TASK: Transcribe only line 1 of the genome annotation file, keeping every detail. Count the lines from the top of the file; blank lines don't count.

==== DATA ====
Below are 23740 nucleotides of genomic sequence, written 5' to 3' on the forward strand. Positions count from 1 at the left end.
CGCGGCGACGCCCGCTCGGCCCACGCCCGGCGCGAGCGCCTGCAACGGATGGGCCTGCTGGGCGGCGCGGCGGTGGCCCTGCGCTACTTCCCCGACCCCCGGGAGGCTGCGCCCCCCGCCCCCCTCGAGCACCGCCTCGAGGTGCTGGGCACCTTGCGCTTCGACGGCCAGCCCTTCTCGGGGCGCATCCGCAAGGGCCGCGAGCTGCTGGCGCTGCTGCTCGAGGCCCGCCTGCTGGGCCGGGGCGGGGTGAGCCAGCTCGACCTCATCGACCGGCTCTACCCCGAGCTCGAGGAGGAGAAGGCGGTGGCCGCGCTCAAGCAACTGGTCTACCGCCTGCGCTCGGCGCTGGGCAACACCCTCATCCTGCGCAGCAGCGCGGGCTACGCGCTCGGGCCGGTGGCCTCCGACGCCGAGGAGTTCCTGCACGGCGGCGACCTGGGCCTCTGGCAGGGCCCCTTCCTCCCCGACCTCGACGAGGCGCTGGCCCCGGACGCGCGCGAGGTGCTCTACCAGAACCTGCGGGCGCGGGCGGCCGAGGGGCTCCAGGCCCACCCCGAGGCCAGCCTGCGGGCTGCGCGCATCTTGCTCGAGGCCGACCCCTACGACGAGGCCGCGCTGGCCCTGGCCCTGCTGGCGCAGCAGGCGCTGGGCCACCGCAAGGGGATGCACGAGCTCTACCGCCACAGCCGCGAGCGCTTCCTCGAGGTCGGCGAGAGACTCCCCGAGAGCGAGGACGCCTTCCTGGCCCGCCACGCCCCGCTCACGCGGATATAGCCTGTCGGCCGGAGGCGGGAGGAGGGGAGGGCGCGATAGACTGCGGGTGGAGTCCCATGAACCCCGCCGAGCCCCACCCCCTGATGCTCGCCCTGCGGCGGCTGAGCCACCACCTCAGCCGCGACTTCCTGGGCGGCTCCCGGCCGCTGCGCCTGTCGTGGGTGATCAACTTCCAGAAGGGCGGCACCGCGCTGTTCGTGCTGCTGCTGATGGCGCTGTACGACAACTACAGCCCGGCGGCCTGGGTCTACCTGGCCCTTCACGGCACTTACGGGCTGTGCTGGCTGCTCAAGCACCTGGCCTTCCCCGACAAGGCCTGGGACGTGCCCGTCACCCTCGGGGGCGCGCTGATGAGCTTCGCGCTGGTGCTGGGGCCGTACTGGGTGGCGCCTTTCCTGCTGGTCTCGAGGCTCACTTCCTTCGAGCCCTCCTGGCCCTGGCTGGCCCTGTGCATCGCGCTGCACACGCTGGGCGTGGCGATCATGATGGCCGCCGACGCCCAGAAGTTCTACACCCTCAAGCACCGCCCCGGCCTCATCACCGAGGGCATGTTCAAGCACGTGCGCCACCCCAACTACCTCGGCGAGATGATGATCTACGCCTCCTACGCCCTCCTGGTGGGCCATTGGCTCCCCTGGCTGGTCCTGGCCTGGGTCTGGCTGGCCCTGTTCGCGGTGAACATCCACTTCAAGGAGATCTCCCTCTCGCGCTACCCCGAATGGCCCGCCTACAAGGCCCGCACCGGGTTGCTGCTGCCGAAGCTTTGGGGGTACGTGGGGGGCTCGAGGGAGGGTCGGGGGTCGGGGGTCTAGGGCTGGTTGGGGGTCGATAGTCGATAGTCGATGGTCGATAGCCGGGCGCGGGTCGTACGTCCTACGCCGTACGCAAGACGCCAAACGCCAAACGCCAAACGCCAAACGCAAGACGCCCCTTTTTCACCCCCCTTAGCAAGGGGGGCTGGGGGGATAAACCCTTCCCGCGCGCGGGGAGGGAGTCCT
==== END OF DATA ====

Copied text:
Below are 23740 nucleotides of genomic sequence, written 5' to 3' on the forward strand. Positions count from 1 at the left end.